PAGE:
What do we do with the energy?

Arthur Noll

As oil runs out we have to think more careful about alternative forms of energy. It is important to think about what we do with the energy. Recently, some have focused on biomass (converting food to energy), corn and other grains. I’ve pointed out negatives with this, you can’t eat hydrogen or electricity, for example. Alcohol has too many side effects to be much value as food. They might help you stay warm, but it could be a lot easier to just add some insulation to your body, as to go through so much trouble with these renewable energy schemes. However, there are also potential positives. You might make small amounts of energy in these forms, and the way they might be used could make up for all the losses before. What is the value in energy saved, for example, with timely communication? What might be the energy saved, to run a small plane on alcohol, and get information on the state of wide ranging wild herds of animals? Or bring medicines quickly?

We need to stop this nonsense of simply assuming that having more energy is good. It is far more complex than that. We need to look at what we need, and how the energy we go out and capture is going to help with that. And whether we have spent so much effort keeping warm that we don’t have enough to capture food energy, or the other way around. Or that we have used up things at an unsustainable rate.

If you need to get to the other side of a mountain, climbing over the top is a lot harder than walking around. Just because you can do it doesn’t mean it is really a good idea. You get to the other side exhausted, and then find you need to go past another one before you are fully rested. And because you went over the last time, you feel compelled to say that this is the way it must be done?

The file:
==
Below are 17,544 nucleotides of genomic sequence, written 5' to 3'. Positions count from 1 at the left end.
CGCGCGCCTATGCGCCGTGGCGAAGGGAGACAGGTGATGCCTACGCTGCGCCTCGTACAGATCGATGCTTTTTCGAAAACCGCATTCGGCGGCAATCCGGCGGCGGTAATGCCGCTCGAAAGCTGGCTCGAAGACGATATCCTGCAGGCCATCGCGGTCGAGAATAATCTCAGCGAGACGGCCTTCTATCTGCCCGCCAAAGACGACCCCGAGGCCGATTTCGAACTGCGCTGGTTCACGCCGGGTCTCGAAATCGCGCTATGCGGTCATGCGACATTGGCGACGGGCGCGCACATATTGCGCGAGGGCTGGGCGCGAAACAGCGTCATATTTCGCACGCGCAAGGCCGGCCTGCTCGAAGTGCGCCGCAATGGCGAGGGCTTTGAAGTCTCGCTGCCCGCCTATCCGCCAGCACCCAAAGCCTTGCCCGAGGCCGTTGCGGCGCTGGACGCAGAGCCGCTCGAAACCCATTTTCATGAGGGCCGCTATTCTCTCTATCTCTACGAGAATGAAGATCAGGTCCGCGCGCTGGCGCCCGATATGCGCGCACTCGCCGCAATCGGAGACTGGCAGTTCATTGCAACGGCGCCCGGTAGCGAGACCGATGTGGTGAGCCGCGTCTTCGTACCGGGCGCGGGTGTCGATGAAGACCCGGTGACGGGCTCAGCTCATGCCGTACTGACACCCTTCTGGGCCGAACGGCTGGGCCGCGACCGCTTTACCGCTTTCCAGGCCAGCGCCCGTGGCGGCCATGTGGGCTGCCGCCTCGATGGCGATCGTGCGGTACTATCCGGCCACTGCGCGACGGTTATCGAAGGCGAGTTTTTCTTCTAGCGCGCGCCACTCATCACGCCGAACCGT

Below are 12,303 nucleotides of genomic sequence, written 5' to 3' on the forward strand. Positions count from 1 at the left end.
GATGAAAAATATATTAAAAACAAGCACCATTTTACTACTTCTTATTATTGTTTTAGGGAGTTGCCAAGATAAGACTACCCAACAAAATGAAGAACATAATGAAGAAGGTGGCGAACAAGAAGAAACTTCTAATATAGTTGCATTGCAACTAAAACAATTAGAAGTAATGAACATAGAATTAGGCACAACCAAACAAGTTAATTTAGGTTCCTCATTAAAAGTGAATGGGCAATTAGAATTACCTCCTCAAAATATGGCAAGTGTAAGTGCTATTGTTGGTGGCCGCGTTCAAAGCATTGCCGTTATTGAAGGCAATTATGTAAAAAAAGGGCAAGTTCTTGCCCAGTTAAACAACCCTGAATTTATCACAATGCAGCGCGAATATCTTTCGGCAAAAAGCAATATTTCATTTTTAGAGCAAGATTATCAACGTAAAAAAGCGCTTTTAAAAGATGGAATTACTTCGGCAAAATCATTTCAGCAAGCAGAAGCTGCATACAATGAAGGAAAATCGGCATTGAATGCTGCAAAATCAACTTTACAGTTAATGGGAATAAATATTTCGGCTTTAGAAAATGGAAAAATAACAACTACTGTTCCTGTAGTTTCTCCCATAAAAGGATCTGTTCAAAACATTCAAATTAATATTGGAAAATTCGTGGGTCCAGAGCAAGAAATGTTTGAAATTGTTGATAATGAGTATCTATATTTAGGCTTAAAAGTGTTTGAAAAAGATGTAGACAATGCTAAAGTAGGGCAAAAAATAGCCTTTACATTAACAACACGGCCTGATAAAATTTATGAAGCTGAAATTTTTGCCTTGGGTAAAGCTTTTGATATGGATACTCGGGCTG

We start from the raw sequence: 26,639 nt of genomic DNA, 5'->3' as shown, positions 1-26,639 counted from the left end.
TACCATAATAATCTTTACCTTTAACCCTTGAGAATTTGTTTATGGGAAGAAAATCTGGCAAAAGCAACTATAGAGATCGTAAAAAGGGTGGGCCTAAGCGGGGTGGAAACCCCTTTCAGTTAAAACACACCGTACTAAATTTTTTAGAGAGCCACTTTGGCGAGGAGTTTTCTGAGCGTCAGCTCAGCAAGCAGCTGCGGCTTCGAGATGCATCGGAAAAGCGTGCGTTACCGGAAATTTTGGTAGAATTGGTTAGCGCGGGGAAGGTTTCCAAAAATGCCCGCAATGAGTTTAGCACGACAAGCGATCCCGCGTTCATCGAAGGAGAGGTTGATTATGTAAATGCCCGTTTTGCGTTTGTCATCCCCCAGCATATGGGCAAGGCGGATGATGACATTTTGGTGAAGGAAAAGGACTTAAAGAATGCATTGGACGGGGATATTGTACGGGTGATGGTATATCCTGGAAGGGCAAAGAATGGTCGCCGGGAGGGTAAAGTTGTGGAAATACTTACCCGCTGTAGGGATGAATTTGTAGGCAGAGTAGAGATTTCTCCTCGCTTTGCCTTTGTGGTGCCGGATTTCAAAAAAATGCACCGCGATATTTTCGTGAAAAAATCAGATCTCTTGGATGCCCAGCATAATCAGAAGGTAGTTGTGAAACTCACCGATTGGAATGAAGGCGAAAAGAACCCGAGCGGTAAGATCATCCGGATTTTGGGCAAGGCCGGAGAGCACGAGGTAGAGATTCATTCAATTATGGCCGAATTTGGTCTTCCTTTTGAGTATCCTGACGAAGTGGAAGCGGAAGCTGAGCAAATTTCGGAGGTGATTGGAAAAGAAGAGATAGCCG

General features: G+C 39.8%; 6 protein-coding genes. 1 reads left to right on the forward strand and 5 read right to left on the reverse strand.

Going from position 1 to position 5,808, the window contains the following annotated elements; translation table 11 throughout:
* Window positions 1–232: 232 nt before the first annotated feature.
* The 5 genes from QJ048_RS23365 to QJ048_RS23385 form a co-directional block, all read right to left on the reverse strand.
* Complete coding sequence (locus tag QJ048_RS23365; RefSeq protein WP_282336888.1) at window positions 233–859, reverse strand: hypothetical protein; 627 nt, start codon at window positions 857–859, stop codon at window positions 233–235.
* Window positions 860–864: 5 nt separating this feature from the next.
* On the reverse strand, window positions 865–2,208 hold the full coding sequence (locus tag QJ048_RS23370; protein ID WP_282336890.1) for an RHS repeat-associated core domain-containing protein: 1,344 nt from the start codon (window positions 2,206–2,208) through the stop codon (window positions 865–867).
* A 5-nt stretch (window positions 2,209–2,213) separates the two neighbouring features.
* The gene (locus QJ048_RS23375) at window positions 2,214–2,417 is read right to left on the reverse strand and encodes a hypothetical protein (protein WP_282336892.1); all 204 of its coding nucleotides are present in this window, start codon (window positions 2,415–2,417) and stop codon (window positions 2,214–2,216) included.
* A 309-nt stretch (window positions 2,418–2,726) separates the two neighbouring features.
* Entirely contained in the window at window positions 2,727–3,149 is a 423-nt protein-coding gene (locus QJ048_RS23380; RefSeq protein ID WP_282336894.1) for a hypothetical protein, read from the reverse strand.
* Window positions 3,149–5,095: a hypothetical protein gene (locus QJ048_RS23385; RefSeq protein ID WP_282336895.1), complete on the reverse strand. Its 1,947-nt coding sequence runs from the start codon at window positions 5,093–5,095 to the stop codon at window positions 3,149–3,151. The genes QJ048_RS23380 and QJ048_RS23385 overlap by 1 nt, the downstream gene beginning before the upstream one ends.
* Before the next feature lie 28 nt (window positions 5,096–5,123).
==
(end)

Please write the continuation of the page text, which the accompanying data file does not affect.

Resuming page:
I’m seeing this, in the grandiose schemes to build large numbers of big wind turbines, to cover vast areas with solar panels, or build new kinds of nuclear plants. All this great effort, to meet needs that can be met far more simply and reliably. You don’t need more than a stick to herd animals, and a basket to gather wild plant foods. Shelter can be of skins and thatch, very easy. You really don’t even need metals most of the time. There doesn’t have to be this great effort expended to meet day to day needs. Sometimes it could be worthwhile to spend a little more energy on metals and technology, for emergencies, for occasional bigger efforts. But people are flabbergasted at the idea of being like this. Walk around the mountains? Not see the fantastic view, and feel like the master of all? Well, go ahead and exhaust yourself for a fleeting illusion of power. Because that is all it is. People are using energy like a drug, it makes them high, makes them feel good, in control. But it is all fleeting illusion, no reality. When people invest in these schemes to make more energy, and keep a semblance of their present life, they are heading up the slopes again. I’ll walk around, thanks. If you would allow me and mine to cut loose, and stop dragging us with you.

We have too many people to live simple, like this. But nothing works in the end without consciously controlling population. And it works out, I think, because “mountain climbing” should work well at trimming large numbers of people. I don’t think I’ll be meeting many on the other side, who take this path. Roped together on the cliffs, exhausted, one falls, and the whole string plunges, tangles up other whole strings, and down it all goes.

More–> Arthur has written a little book called  Harmony, which I highly recommend.